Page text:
Tuesday, February 21, 2017

Geodesic on a Plane in Polar Coordinates

Geodesic on a Plane in Polar Coordinates This is a simple problem in the calculus of variations where we prove that the shortest distance between two points is a straight line. But, instead of the normal Cartesian coordinate system, we will use polar coordinates \( \left( r, \phi \right) \). Some people use \( \theta \) for the angle but to be consistent with the cylindrical and spherical coordinate nomenclature, I choose to use \( \phi \). I was somewhat stumped at the end because there is a difficult integral to evaluate but we'll cross that bridge when we get to it.

In typical fashion, we wish to minimize the functional $$ I = \int_a^b ds $$ And the first thing we need to do is figure out what \( ds \) is. Looking at the figure below,

we can see that the differential length of the curve is the hypotenuse of the right triangle (well, not quite a triangle but it approaches one as \(d\phi \rightarrow 0\)) and is given by $$ ds = \sqrt{dr^2 + (rd\phi)^2} $$ In order to get something we can integrate, we have a decision to make: we need to decide which differential to factor out of the radical and integrate by either \(dr\) or \(d\phi\). Do we go with $$ ds = \sqrt{\left(\frac{dr}{d\phi}\right)^2 + r^2} d\phi $$ or $$ ds = \sqrt{1 + (r\frac{d\phi}{dr})^2} dr $$ In order to decide, we need to look at the Euler-Lagrange equation knowing that the \(F\) in the equation is the integrand in our functional. $$ F = F(x,y,y') : \frac{d}{dx}\left(\frac{\partial F}{\partial y'}\right) - \frac{\partial F}{\partial y} = 0 $$ The equation becomes significantly simpler to solve if we can choose an integrand that is not a function of the middle argument, i.e. a function only of the independent variable and the derivative. If this is the case, then \(\frac{\partial F}{\partial y} = 0 \) leaving the first term to be 0 as well. If the first term is 0, then inner partial derivative must be a constant because the derivative of a constant is 0. $$ \frac{\partial F}{\partial y'} = K $$ In our case,that leads us to use the second equation $$ ds = \sqrt{1 + (r\frac{d\phi}{dr})^2} dr = \sqrt{1 + (r\phi')^2} dr $$ because the first form contains a dependency on \(r\) as well as \(r'\).

So we now have to solve $$ F = F(r,\phi,\phi') : \frac{\partial F}{\partial \phi'} = \frac{\partial}{\partial \phi'}\left(\sqrt{1 + (r\phi')^2}\right) = K $$ Taking the partial derivative with respect to \(\phi'\), we have $$ {{r^2\phi'} \over \sqrt{1 + r^2\phi'^2}} = K $$ Squaring both sides gives $$ {{r^4\phi'^2} \over {1 + r^2\phi'^2}} = K^2 $$ Then $$ {r^4\phi'^2} = K^2 \left( 1 + r^2\phi'^2 \right) $$ and solving for \(\phi'2\) gives us $$ \phi'^2 = \frac{K^2}{r^2\left( r^2 - K^2 \right)} $$ Taking the square root and moving \( dr \) to the right side, gives $$ d\phi = \frac{K}{r\sqrt{ r^2 - K^2 }}dr $$ So, here is where it got tricky for me. If you type the above integral into Wolfram-Alpha you'll get something ridiculously complicated. If you're smarter than me, you might be able to simplify it but I had to look at this integral for a while before I came up with an answer. The trick with this stuff is knowing what spell to cast.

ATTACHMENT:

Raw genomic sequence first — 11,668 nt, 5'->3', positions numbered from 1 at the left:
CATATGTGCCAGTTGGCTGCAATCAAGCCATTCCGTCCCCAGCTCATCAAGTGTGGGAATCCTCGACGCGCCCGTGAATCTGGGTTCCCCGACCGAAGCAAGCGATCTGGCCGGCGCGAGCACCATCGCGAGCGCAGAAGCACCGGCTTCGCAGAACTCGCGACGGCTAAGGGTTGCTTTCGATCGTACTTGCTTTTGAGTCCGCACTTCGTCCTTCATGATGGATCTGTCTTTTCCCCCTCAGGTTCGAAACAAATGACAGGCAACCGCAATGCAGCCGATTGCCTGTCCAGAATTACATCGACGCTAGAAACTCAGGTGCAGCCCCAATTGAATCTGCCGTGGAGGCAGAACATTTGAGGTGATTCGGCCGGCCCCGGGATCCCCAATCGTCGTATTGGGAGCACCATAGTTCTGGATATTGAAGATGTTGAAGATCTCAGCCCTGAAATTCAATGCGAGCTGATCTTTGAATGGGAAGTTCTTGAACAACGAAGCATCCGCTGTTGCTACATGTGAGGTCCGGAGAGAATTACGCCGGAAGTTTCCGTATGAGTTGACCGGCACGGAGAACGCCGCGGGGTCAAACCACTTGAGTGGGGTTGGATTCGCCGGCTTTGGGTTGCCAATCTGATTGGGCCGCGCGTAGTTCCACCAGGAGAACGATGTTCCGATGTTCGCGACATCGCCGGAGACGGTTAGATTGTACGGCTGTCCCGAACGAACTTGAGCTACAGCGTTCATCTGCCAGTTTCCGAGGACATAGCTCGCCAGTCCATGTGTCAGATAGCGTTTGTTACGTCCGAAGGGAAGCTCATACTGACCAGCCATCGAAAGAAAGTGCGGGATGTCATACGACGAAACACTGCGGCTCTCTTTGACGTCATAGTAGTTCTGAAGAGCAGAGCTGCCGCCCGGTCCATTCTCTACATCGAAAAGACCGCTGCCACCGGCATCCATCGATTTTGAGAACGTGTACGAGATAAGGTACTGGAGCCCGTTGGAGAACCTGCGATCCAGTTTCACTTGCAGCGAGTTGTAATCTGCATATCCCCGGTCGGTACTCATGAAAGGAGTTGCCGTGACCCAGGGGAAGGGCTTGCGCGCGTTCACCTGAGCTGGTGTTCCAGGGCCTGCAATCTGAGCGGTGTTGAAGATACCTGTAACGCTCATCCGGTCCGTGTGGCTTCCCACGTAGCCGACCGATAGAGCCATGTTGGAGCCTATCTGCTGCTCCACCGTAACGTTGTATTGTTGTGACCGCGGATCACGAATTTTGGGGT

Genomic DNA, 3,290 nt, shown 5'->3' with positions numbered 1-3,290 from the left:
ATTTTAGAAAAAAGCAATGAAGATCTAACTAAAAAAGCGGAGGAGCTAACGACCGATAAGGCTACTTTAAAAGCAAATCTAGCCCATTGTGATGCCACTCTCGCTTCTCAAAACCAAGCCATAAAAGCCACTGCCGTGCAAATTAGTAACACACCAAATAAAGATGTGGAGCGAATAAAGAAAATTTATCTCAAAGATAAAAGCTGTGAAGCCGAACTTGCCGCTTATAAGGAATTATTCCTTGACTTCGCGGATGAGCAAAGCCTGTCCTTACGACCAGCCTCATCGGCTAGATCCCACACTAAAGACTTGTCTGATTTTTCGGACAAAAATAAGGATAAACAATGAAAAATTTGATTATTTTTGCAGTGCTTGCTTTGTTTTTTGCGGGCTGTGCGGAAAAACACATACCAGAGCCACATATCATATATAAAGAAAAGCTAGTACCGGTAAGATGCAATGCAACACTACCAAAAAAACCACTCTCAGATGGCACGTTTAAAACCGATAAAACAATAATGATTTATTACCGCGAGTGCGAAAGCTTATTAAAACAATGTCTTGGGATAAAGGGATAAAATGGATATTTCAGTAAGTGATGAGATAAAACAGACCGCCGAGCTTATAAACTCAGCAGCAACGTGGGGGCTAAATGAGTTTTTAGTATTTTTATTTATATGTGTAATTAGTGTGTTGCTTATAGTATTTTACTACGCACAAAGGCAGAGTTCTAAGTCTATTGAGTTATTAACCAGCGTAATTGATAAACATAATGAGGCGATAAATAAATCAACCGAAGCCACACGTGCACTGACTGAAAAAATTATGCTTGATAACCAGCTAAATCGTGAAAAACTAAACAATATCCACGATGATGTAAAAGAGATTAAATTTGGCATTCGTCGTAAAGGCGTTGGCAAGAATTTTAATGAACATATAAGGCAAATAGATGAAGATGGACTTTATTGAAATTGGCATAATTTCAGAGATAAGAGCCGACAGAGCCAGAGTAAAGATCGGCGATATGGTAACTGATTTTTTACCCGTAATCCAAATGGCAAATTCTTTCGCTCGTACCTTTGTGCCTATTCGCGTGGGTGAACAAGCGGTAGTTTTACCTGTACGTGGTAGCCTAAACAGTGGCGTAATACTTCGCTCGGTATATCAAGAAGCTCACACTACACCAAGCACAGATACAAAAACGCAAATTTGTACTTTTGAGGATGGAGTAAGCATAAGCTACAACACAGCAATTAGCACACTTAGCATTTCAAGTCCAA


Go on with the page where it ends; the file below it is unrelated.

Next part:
Whenever you see square-roots with squares and quotients, think right-triangles.

You can see that the \( \frac{K}{\sqrt{r^2 - K^2}} \) term is \(\tan \alpha\). So, we make that substitution giving us $$ d\phi = \frac{\tan \alpha}{r} dr $$ Now, what do we do about the \( r \)? Well, looking at the triangle, $$ \sin \alpha = \frac{K}{r} $$ This also means that $$ r = K\csc \alpha $$ so $$ dr = -K\cot(\alpha) \csc(\alpha) d\alpha $$ Making those substitutions leaves us with $$ d\phi = \frac{1}{K}\frac{K}{r}\tan(\alpha)dr = -\frac{1}{K}\sin(\alpha)\tan(\alpha)K\cot(\alpha)\csc(\alpha)d\alpha $$ And lo and behold, the entire thing becomes $$ d\phi = -d\alpha $$ which is something even I can solve. $$ \phi = -\alpha + C $$ Solving for \(\alpha\) in terms of \(r\), $$ \sin(\alpha) = \frac{K}{r} \Rightarrow \alpha = \sin^{-1}(\frac{K}{r}) $$ Plugging this back into our result gives us $$ \phi = -\sin^{-1}\left(\frac{K}{r}\right) + C $$ $$ \sin(C-\phi) = \frac{K}{r} $$ $$ r\sin(C-\phi) = K $$ If you don't recognize the above as a line in polar coordinates, we can go one step further using the sin-of-the-sum-of-angles identity $$ r\left(\sin(C)\cos(\phi)-\cos(C)\sin(\phi)\right) = K $$ and gathering up constants, we are left with $$ Ar\cos(\phi) + Br\sin(\phi) = K $$ and since \(x = r\cos(\phi), y = r\sin(\phi)\) are the transformations for polar to Cartesian coordinates $$ Ax + By = K $$ which is the general form of a line in Cartesian coordinates.

It's always satisfying to see something work out.

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